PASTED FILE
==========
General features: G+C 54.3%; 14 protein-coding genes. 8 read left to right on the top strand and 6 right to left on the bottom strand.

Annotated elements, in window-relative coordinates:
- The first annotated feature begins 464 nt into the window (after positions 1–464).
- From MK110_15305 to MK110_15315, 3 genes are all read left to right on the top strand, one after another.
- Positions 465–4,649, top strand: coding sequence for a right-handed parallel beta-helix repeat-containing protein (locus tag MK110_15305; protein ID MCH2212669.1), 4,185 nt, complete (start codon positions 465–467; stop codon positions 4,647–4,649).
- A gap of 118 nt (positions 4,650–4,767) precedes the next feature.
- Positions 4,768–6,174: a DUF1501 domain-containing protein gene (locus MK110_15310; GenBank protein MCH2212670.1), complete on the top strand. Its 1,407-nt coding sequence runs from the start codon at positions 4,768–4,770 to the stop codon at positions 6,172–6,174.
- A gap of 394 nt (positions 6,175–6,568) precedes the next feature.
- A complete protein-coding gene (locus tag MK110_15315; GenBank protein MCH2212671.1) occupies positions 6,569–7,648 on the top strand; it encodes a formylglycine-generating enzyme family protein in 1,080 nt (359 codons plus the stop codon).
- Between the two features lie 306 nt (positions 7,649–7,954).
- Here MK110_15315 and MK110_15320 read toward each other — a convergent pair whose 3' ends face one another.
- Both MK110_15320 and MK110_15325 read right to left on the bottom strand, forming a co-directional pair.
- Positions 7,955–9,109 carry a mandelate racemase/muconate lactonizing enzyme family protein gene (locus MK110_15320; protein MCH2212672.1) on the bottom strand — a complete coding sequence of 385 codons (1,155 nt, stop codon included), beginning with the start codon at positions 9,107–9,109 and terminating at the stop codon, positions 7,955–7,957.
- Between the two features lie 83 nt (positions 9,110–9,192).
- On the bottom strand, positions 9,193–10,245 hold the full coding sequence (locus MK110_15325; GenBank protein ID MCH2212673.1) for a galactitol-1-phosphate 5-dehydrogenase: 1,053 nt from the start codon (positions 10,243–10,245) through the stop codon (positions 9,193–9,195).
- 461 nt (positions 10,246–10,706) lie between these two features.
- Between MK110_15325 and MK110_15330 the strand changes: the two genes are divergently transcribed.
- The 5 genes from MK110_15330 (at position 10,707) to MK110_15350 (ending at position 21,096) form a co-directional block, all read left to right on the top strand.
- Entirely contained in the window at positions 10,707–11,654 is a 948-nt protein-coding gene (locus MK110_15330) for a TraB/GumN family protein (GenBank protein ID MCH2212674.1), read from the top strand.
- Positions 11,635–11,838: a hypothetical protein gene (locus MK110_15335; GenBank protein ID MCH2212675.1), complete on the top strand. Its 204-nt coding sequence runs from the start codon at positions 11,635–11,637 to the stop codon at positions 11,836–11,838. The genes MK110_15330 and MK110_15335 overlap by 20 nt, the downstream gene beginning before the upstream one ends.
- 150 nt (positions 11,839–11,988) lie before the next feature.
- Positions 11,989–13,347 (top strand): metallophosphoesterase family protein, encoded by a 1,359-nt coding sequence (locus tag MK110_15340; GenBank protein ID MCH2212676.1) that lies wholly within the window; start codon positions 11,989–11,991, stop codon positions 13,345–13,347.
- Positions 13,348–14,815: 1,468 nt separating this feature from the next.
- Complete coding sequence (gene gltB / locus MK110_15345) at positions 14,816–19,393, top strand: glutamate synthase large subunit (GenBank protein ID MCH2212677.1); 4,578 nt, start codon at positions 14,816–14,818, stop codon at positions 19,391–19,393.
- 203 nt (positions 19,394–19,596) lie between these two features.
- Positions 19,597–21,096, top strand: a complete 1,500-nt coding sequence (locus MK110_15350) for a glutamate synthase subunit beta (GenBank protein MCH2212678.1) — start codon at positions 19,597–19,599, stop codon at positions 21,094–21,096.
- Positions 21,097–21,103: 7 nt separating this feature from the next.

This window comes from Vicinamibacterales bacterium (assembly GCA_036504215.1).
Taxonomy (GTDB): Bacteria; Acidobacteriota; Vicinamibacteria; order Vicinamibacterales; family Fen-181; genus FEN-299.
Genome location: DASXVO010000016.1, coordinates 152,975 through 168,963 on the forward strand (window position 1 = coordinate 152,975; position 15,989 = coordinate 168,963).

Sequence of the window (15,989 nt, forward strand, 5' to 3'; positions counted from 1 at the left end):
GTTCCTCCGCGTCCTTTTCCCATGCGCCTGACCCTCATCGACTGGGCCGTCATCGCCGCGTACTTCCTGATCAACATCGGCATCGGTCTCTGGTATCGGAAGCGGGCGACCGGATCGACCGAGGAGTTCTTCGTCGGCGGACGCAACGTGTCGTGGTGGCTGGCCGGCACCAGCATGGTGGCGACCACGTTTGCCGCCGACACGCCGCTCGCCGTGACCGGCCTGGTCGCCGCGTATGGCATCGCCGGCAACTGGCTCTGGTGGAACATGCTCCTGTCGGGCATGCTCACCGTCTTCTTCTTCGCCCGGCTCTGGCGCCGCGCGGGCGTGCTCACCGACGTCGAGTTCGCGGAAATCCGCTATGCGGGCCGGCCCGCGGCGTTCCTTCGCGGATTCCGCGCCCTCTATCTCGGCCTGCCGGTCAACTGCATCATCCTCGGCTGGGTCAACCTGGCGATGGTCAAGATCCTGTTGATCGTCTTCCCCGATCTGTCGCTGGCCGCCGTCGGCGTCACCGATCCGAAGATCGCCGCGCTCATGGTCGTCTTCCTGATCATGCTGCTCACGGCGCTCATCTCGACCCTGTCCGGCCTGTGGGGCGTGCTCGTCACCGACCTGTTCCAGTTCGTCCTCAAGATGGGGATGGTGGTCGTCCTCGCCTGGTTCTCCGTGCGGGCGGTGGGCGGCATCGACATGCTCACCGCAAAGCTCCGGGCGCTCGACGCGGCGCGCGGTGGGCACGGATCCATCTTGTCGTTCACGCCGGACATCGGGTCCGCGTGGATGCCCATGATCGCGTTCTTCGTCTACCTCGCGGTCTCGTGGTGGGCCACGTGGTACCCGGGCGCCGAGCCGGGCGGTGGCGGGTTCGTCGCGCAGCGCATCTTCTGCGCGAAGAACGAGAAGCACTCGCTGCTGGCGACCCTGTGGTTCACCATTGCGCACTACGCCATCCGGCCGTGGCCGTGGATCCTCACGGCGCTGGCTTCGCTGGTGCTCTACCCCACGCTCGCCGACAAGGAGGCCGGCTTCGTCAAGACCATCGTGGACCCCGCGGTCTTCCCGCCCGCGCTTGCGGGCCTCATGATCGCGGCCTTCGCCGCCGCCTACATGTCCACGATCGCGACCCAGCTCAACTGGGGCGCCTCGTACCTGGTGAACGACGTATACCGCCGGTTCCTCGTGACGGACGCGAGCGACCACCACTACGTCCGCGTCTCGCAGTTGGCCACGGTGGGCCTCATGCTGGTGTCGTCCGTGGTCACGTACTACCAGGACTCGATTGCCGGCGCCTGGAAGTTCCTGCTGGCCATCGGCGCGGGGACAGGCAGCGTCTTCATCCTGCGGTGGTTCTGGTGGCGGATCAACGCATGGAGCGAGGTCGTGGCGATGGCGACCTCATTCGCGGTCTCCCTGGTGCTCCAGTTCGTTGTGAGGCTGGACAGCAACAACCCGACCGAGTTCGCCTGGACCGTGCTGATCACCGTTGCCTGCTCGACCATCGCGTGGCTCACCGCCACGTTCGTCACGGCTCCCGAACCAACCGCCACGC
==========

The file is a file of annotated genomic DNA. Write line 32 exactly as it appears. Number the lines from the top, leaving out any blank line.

GTTCCTCCGCGTCCTTTTCCCATGCGCCTGACCCTCATCGACTGGGCCGTCATCGCCGCGTACTTCCTGATCAACATCGGCATCGGTCTCTGGTATCGGAAGCGGGCGACCGGATCGACCGAGGAGTTCTTCGTCGGCGGACGCAACGTGTCGTGGTGGCTGGCCGGCACCAGCATGGTGGCGACCACGTTTGCCGCCGACACGCCGCTCGCCGTGACCGGCCTGGTCGCCGCGTATGGCATCGCCGGCAACTGGCTCTGGTGGAACATGCTCCTGTCGGGCATGCTCACCGTCTTCTTCTTCGCCCGGCTCTGGCGCCGCGCGGGCGTGCTCACCGACGTCGAGTTCGCGGAAATCCGCTATGCGGGCCGGCCCGCGGCGTTCCTTCGCGGATTCCGCGCCCTCTATCTCGGCCTGCCGGTCAACTGCATCATCCTCGGCTGGGTCAACCTGGCGATGGTCAAGATCCTGTTGATCGTCTTCCCCGATCTGTCGCTGGCCGCCGTCGGCGTCACCGATCCGAAGATCGCCGCGCTCATGGTCGTCTTCCTGATCATGCTGCTCACGGCGCTCATCTCGACCCTGTCCGGCCTGTGGGGCGTGCTCGTCACCGACCTGTTCCAGTTCGTCCTCAAGATGGGGATGGTGGTCGTCCTCGCCTGGTTCTCCGTGCGGGCGGTGGGCGGCATCGACATGCTCACCGCAAAGCTCCGGGCGCTCGACGCGGCGCGCGGTGGGCACGGATCCATCTTGTCGTTCACGCCGGACATCGGGTCCGCGTGGATGCCCATGATCGCGTTCTTCGTCTACCTCGCGGTCTCGTGGTGGGCCACGTGGTACCCGGGCGCCGAGCCGGGCGGTGGCGGGTTCGTCGCGCAGCGCATCTTCTGCGCGAAGAACGAGAAGCACTCGCTGCTGGCGACCCTGTGGTTCACCATTGCGCACTACGCCATCCGGCCGTGGCCGTGGATCCTCACGGCGCTGGCTTCGCTGGTGCTCTACCCCACGCTCGCCGACAAGGAGGCCGGCTTCGTCAAGACCATCGTGGACCCCGCGGTCTTCCCGCCCGCGCTTGCGGGCCTCATGATCGCGGCCTTCGCCGCCGCCTACATGTCCACGATCGCGACCCAGCTCAACTGGGGCGCCTCGTACCTGGTGAACGACGTATACCGCCGGTTCCTCGTGACGGACGCGAGCGACCACCACTACGTCCGCGTCTCGCAGTTGGCCACGGTGGGCCTCATGCTGGTGTCGTCCGTGGTCACGTACTACCAGGACTCGATTGCCGGCGCCTGGAAGTTCCTGCTGGCCATCGGCGCGGGGACAGGCAGCGTCTTCATCCTGCGGTGGTTCTGGTGGCGGATCAACGCATGGAGCGAGGTCGTGGCGATGGCGACCTCATTCGCGGTCTCCCTGGTGCTCCAGTTCGTTGTGAGGCTGGACAGCAACAACCCGACCGAGTTCGCCTGGACCGTGCTGATCACCGTTGCCTGCTCGACCATCGCGTGGCTCACCGCCACGTTCGTCACGGCTCCCGAACCAACCGCCACGC